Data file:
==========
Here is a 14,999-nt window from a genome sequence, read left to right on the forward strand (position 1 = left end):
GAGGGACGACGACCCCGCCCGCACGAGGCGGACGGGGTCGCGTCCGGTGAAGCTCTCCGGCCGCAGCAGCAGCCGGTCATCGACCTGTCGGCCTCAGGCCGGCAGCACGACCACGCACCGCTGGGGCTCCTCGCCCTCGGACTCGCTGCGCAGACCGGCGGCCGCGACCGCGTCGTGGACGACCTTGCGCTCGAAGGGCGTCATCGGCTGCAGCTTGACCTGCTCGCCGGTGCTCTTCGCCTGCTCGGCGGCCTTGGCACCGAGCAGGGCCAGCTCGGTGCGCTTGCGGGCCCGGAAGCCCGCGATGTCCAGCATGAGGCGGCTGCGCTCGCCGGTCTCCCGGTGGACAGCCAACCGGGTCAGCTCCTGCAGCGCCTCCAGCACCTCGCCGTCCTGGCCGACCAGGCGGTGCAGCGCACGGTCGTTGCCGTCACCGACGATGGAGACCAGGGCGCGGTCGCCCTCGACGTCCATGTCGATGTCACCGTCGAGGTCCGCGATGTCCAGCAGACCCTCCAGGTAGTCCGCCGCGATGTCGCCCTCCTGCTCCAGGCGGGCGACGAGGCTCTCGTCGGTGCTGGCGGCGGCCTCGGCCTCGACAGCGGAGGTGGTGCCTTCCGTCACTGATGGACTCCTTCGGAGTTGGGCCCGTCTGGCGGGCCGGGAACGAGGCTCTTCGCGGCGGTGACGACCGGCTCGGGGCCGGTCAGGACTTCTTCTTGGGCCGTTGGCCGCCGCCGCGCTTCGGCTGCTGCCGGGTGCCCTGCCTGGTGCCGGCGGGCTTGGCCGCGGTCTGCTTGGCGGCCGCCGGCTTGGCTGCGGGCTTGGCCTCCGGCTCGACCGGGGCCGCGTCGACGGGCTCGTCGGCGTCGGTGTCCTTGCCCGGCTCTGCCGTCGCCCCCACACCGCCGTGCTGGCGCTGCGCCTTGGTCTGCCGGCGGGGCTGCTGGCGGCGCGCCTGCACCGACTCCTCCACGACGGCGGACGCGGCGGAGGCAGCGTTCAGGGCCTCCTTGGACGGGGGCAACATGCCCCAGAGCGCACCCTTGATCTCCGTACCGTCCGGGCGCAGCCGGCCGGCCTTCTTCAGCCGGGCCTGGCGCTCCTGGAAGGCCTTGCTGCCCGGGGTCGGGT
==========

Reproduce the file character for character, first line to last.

Here is a 14,999-nt window from a genome sequence, read left to right on the forward strand (position 1 = left end):
GAGGGACGACGACCCCGCCCGCACGAGGCGGACGGGGTCGCGTCCGGTGAAGCTCTCCGGCCGCAGCAGCAGCCGGTCATCGACCTGTCGGCCTCAGGCCGGCAGCACGACCACGCACCGCTGGGGCTCCTCGCCCTCGGACTCGCTGCGCAGACCGGCGGCCGCGACCGCGTCGTGGACGACCTTGCGCTCGAAGGGCGTCATCGGCTGCAGCTTGACCTGCTCGCCGGTGCTCTTCGCCTGCTCGGCGGCCTTGGCACCGAGCAGGGCCAGCTCGGTGCGCTTGCGGGCCCGGAAGCCCGCGATGTCCAGCATGAGGCGGCTGCGCTCGCCGGTCTCCCGGTGGACAGCCAACCGGGTCAGCTCCTGCAGCGCCTCCAGCACCTCGCCGTCCTGGCCGACCAGGCGGTGCAGCGCACGGTCGTTGCCGTCACCGACGATGGAGACCAGGGCGCGGTCGCCCTCGACGTCCATGTCGATGTCACCGTCGAGGTCCGCGATGTCCAGCAGACCCTCCAGGTAGTCCGCCGCGATGTCGCCCTCCTGCTCCAGGCGGGCGACGAGGCTCTCGTCGGTGCTGGCGGCGGCCTCGGCCTCGACAGCGGAGGTGGTGCCTTCCGTCACTGATGGACTCCTTCGGAGTTGGGCCCGTCTGGCGGGCCGGGAACGAGGCTCTTCGCGGCGGTGACGACCGGCTCGGGGCCGGTCAGGACTTCTTCTTGGGCCGTTGGCCGCCGCCGCGCTTCGGCTGCTGCCGGGTGCCCTGCCTGGTGCCGGCGGGCTTGGCCGCGGTCTGCTTGGCGGCCGCCGGCTTGGCTGCGGGCTTGGCCTCCGGCTCGACCGGGGCCGCGTCGACGGGCTCGTCGGCGTCGGTGTCCTTGCCCGGCTCTGCCGTCGCCCCCACACCGCCGTGCTGGCGCTGCGCCTTGGTCTGCCGGCGGGGCTGCTGGCGGCGCGCCTGCACCGACTCCTCCACGACGGCGGACGCGGCGGAGGCAGCGTTCAGGGCCTCCTTGGACGGGGGCAACATGCCCCAGAGCGCACCCTTGATCTCCGTACCGTCCGGGCGCAGCCGGCCGGCCTTCTTCAGCCGGGCCTGGCGCTCCTGGAAGGCCTTGCTGCCCGGGGTCGGGT